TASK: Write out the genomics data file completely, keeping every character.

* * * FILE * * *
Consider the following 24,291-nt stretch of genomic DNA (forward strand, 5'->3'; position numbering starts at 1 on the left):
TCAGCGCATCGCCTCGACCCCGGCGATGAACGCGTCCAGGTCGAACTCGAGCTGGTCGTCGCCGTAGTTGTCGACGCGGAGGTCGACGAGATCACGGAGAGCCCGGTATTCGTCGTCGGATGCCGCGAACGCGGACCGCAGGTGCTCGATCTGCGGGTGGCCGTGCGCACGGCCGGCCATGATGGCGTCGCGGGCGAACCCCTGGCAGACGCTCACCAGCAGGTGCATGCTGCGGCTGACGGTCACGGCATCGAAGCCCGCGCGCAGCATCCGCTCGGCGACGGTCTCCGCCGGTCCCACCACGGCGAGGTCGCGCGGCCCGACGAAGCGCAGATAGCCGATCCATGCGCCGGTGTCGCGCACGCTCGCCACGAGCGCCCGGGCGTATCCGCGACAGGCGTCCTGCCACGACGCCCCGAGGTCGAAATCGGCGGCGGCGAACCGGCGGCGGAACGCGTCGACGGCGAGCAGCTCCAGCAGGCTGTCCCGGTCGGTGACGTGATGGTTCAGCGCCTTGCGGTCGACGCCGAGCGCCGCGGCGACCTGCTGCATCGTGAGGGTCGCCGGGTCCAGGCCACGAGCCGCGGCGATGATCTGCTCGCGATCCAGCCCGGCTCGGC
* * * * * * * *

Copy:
Consider the following 24,291-nt stretch of genomic DNA (forward strand, 5'->3'; position numbering starts at 1 on the left):
TCAGCGCATCGCCTCGACCCCGGCGATGAACGCGTCCAGGTCGAACTCGAGCTGGTCGTCGCCGTAGTTGTCGACGCGGAGGTCGACGAGATCACGGAGAGCCCGGTATTCGTCGTCGGATGCCGCGAACGCGGACCGCAGGTGCTCGATCTGCGGGTGGCCGTGCGCACGGCCGGCCATGATGGCGTCGCGGGCGAACCCCTGGCAGACGCTCACCAGCAGGTGCATGCTGCGGCTGACGGTCACGGCATCGAAGCCCGCGCGCAGCATCCGCTCGGCGACGGTCTCCGCCGGTCCCACCACGGCGAGGTCGCGCGGCCCGACGAAGCGCAGATAGCCGATCCATGCGCCGGTGTCGCGCACGCTCGCCACGAGCGCCCGGGCGTATCCGCGACAGGCGTCCTGCCACGACGCCCCGAGGTCGAAATCGGCGGCGGCGAACCGGCGGCGGAACGCGTCGACGGCGAGCAGCTCCAGCAGGCTGTCCCGGTCGGTGACGTGATGGTTCAGCGCCTTGCGGTCGACGCCGAGCGCCGCGGCGACCTGCTGCATCGTGAGGGTCGCCGGGTCCAGGCCACGAGCCGCGGCGATGATCTGCTCGCGATCCAGCCCGGCTCGGC